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Closures of 2 ERs in B.C.'s southern Interior putting pressure on region's biggest hospital

A nurse holds a tablet in this stock image from Shutterstock. A nurse holds a tablet in this stock image from Shutterstock.

At an already challenging time for health-care workers in British Columbia, the temporary closures of two emergency departments in the southern Interior is putting pressure on the region's largest hospital.

The B.C. Nurses' Union says the temporary closures in Creston and Elkford mean more patients will rely on the East Kootenay Regional Hospital in Cranbrook.

Nurses at that hospital, working in its intensive care unit, say the ICU is often operating "anywhere between 115 per cent and 133 per cent overcapacity," according to union vice-president Adrian Gear.

And that's with staffing levels as low as 50 per cent some of the time, she said in a news release Thursday.

"This cannot continue to be the norm."

Gear said patients in the Kootenays are feeling the impacts, and blames the B.C. government for a lack of strategy when it comes to recruiting and retaining nurses in the region.

According to the BCNU, the province's own numbers show more than 26,000 nurses will be needed by 2031. Statistics Canada's latest data shows a vacancy rate of about 4,000 nurses.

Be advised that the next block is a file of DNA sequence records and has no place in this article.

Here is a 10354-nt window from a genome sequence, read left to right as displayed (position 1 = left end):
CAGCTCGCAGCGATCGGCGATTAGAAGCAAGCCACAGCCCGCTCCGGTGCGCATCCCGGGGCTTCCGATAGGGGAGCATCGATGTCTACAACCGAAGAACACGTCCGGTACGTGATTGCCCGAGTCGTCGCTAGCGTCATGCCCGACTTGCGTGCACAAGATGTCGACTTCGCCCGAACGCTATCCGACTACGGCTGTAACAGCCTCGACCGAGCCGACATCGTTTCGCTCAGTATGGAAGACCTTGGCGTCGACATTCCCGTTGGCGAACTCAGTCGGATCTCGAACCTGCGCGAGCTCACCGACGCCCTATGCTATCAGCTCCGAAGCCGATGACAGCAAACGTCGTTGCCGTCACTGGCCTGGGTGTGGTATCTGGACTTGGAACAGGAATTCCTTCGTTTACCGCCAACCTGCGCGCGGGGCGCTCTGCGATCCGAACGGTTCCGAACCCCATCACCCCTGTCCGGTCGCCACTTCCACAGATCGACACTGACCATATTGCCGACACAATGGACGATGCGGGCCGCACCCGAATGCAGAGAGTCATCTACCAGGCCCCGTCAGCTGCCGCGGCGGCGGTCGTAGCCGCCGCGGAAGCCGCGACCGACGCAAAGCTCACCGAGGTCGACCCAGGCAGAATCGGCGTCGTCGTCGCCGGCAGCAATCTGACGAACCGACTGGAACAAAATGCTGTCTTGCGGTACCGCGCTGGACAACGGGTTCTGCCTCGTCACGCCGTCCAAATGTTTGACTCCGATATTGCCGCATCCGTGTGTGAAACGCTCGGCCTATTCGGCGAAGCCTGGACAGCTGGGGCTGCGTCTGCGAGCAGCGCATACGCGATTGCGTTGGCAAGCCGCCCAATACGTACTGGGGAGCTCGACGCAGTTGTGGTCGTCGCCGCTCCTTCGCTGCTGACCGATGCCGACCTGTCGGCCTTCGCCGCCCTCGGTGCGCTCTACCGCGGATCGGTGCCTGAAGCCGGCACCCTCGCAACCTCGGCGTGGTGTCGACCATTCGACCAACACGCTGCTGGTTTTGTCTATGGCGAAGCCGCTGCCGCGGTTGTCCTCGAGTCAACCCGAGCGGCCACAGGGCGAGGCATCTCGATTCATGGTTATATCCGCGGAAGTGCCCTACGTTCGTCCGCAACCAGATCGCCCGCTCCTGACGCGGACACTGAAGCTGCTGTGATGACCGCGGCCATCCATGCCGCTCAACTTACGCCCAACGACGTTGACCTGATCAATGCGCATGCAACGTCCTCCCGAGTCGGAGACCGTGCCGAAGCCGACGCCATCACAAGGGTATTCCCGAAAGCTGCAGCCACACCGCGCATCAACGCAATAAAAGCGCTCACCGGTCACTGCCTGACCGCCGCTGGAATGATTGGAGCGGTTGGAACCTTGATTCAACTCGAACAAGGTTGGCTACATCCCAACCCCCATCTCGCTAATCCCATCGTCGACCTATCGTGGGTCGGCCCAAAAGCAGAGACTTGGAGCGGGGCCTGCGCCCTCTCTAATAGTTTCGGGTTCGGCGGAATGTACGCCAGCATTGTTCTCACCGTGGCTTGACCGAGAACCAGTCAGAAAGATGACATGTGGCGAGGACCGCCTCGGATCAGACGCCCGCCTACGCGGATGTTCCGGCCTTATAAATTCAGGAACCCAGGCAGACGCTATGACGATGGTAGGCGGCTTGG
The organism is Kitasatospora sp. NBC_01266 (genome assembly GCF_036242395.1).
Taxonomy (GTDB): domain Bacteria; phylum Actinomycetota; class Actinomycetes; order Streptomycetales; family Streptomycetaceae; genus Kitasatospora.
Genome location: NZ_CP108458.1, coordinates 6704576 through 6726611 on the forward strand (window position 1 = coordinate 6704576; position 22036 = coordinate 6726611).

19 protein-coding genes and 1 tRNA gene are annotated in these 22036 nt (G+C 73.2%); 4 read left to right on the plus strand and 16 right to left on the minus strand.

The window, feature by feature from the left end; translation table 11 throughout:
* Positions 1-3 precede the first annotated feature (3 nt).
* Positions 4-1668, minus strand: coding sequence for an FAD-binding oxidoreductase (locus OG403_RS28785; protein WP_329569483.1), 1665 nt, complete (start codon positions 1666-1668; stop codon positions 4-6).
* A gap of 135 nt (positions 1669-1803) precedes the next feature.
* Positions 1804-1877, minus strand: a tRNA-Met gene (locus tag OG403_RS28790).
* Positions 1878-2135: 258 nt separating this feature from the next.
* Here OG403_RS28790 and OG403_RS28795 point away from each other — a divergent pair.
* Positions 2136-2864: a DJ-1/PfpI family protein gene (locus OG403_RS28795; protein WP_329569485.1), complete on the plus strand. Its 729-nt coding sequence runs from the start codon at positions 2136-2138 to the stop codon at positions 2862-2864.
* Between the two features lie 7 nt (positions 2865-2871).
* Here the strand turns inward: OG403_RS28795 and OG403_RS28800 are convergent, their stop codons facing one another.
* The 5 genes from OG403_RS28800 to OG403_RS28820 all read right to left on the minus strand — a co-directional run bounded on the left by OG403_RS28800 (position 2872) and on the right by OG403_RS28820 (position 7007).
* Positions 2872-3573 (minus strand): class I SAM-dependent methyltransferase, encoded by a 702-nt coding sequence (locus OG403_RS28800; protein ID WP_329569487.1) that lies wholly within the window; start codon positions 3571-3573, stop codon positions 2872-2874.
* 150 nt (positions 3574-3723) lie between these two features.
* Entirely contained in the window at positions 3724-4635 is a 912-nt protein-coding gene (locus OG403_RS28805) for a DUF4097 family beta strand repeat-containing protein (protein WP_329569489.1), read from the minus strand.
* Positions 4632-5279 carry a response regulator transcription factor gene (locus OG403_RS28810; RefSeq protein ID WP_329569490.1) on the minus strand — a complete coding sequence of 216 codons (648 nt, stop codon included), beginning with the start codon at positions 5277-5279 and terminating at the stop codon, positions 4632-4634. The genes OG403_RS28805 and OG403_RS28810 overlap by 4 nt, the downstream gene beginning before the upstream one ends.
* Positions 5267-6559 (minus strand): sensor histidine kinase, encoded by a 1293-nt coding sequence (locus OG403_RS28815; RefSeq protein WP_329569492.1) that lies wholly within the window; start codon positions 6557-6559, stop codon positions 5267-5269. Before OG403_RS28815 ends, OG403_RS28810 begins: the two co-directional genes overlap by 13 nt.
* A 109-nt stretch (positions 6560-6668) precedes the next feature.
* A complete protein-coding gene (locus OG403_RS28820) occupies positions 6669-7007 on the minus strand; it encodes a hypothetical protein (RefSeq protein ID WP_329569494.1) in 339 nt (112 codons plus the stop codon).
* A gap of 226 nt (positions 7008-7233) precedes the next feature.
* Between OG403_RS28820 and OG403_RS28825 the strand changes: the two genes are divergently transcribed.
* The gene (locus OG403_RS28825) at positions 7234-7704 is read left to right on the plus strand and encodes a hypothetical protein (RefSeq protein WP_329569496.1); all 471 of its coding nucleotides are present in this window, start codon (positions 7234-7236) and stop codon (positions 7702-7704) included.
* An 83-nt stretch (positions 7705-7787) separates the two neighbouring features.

Earlier this year, the provincial Health Ministry announced $12.2 million in funding had been set aside for efforts that will make it easier for international nurses to practise in the province. 

In February, the ministry announced the addition of 602 more spaces to train new nurses, and the University of British Columbia mentioned an increase in applications to nursing school. 

Health Minister Adrian Dix said the following month that the province is working on a 10-year strategy addressing staffing issues in the health-care system.

The minister has also faced criticism around a family doctor shortage in B.C., and issues with emergency health services including access to and staffing for ambulances. 

With files from The Canadian Press Top Stories

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